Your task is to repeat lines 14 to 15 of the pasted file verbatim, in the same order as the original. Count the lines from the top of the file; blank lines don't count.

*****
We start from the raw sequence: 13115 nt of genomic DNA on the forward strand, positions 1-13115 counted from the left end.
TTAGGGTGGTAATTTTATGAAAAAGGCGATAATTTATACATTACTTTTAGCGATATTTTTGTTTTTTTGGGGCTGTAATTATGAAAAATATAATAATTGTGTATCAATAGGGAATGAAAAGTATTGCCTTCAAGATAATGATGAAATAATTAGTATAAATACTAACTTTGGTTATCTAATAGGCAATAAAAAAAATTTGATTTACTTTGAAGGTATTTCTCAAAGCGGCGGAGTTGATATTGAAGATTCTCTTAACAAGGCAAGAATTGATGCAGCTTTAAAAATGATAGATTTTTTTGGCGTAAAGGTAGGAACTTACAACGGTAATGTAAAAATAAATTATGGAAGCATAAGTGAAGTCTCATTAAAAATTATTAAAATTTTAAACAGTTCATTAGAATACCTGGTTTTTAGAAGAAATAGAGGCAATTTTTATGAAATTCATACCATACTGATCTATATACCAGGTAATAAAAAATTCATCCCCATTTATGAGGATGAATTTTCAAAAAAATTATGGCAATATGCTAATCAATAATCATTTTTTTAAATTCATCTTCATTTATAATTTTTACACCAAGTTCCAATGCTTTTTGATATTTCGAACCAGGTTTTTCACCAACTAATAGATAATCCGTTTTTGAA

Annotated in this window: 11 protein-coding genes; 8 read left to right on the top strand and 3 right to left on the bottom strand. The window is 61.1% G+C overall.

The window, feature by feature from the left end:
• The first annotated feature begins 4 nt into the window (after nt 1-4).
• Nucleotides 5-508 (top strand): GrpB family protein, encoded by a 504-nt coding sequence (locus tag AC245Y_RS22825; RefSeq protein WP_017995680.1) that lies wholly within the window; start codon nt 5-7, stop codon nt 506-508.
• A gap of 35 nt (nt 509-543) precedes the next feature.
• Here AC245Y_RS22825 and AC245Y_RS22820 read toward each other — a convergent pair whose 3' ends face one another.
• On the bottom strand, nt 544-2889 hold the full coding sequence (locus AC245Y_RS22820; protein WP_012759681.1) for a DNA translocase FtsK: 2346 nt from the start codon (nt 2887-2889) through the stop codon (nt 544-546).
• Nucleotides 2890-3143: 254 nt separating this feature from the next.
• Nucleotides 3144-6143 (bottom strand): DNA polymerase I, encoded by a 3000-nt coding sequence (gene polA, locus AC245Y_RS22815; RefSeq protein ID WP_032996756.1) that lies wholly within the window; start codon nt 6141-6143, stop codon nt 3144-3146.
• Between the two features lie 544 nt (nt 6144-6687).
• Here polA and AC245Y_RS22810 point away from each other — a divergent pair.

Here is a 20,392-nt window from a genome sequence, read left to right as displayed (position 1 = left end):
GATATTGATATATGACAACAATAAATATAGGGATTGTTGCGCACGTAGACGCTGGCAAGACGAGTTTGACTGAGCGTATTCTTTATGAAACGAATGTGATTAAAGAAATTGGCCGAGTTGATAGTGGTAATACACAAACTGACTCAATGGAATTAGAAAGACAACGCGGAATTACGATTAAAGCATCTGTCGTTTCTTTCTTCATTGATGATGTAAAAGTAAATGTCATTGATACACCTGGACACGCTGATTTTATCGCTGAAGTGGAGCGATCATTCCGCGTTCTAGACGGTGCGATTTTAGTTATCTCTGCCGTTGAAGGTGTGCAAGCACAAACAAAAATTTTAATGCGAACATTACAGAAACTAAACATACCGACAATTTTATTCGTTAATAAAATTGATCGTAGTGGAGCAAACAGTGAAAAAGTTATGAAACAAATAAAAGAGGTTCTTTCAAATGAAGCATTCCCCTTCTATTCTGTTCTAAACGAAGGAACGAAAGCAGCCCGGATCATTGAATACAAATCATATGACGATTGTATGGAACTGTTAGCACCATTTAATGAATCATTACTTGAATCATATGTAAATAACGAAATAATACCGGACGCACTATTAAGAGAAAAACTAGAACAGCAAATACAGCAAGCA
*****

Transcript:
Here is a 20,392-nt window from a genome sequence, read left to right as displayed (position 1 = left end):
GATATTGATATATGACAACAATAAATATAGGGATTGTTGCGCACGTAGACGCTGGCAAGACGAGTTTGACTGAGCGTATTCTTTATGAAACGAATGTGATTAAAGAAATTGGCCGAGTTGATAGTGGTAATACACAAACTGACTCAATGGAATTAGAAAGACAACGCGGAATTACGATTAAAGCATCTGTCGTTTCTTTCTTCATTGATGATGTAAAAGTAAATGTCATTGATACACCTGGACACGCTGATTTTATCGCTGAAGTGGAGCGATCATTCCGCGTTCTAGACGGTGCGATTTTAGTTATCTCTGCCGTTGAAGGTGTGCAAGCACAAACAAAAATTTTAATGCGAACATTACAGAAACTAAACATACCGACAATTTTATTCGTTAATAAAATTGATCGTAGTGGAGCAAACAGTGAAAAAGTTATGAAACAAATAAAAGAGGTTCTTTCAAATGAAGCATTCCCCTTCTATTCTGTTCTAAACGAAGGAACGAAAGCAGCCCGGATCATTGAATACAAATCATATGACGATTGTATGGAACTGTTAGCACCATTTAATGAATCATTACTTGAATCATATGTAAATAACGAAATAATACCGGACGCACTATTAAGAGAAAAACTAGAACAGCAAATACAGCAAGCA